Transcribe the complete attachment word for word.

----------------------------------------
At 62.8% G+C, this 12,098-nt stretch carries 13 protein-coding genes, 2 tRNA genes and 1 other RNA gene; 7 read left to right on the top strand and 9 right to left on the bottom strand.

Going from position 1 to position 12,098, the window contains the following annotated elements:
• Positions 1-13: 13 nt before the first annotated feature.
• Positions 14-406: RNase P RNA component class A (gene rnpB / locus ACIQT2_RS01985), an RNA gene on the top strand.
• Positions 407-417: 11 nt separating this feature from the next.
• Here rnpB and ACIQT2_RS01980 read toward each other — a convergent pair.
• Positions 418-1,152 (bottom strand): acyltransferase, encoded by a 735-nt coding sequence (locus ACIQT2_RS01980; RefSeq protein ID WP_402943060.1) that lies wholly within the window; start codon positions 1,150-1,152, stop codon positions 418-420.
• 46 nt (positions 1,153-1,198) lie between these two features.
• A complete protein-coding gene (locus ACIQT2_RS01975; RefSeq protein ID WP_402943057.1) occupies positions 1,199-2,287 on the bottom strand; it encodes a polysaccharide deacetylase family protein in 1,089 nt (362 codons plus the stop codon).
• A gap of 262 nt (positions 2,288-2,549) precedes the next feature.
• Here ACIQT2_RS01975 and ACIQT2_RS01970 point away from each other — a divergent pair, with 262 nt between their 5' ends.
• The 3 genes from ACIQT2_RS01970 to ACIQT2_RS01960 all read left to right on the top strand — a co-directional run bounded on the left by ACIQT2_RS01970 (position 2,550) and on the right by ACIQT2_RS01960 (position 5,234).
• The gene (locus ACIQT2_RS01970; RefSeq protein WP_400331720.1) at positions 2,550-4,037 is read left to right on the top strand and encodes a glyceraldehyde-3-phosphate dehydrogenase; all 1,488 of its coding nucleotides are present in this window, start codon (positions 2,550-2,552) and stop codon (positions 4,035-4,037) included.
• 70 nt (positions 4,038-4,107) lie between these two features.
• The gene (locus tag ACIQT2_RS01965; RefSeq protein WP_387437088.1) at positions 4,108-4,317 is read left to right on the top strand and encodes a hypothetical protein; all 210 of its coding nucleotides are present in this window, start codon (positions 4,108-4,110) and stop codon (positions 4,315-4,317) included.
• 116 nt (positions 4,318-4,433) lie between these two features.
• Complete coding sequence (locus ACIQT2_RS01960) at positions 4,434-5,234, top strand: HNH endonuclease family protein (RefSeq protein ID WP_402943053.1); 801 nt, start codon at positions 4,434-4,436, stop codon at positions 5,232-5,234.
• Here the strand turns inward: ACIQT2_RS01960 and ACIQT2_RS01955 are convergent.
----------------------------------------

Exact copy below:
At 62.8% G+C, this 12,098-nt stretch carries 13 protein-coding genes, 2 tRNA genes and 1 other RNA gene; 7 read left to right on the top strand and 9 right to left on the bottom strand.

Going from position 1 to position 12,098, the window contains the following annotated elements:
• Positions 1-13: 13 nt before the first annotated feature.
• Positions 14-406: RNase P RNA component class A (gene rnpB / locus ACIQT2_RS01985), an RNA gene on the top strand.
• Positions 407-417: 11 nt separating this feature from the next.
• Here rnpB and ACIQT2_RS01980 read toward each other — a convergent pair.
• Positions 418-1,152 (bottom strand): acyltransferase, encoded by a 735-nt coding sequence (locus ACIQT2_RS01980; RefSeq protein ID WP_402943060.1) that lies wholly within the window; start codon positions 1,150-1,152, stop codon positions 418-420.
• 46 nt (positions 1,153-1,198) lie between these two features.
• A complete protein-coding gene (locus ACIQT2_RS01975; RefSeq protein ID WP_402943057.1) occupies positions 1,199-2,287 on the bottom strand; it encodes a polysaccharide deacetylase family protein in 1,089 nt (362 codons plus the stop codon).
• A gap of 262 nt (positions 2,288-2,549) precedes the next feature.
• Here ACIQT2_RS01975 and ACIQT2_RS01970 point away from each other — a divergent pair, with 262 nt between their 5' ends.
• The 3 genes from ACIQT2_RS01970 to ACIQT2_RS01960 all read left to right on the top strand — a co-directional run bounded on the left by ACIQT2_RS01970 (position 2,550) and on the right by ACIQT2_RS01960 (position 5,234).
• The gene (locus ACIQT2_RS01970; RefSeq protein WP_400331720.1) at positions 2,550-4,037 is read left to right on the top strand and encodes a glyceraldehyde-3-phosphate dehydrogenase; all 1,488 of its coding nucleotides are present in this window, start codon (positions 2,550-2,552) and stop codon (positions 4,035-4,037) included.
• 70 nt (positions 4,038-4,107) lie between these two features.
• The gene (locus tag ACIQT2_RS01965; RefSeq protein WP_387437088.1) at positions 4,108-4,317 is read left to right on the top strand and encodes a hypothetical protein; all 210 of its coding nucleotides are present in this window, start codon (positions 4,108-4,110) and stop codon (positions 4,315-4,317) included.
• 116 nt (positions 4,318-4,433) lie between these two features.
• Complete coding sequence (locus ACIQT2_RS01960) at positions 4,434-5,234, top strand: HNH endonuclease family protein (RefSeq protein ID WP_402943053.1); 801 nt, start codon at positions 4,434-4,436, stop codon at positions 5,232-5,234.
• Here the strand turns inward: ACIQT2_RS01960 and ACIQT2_RS01955 are convergent.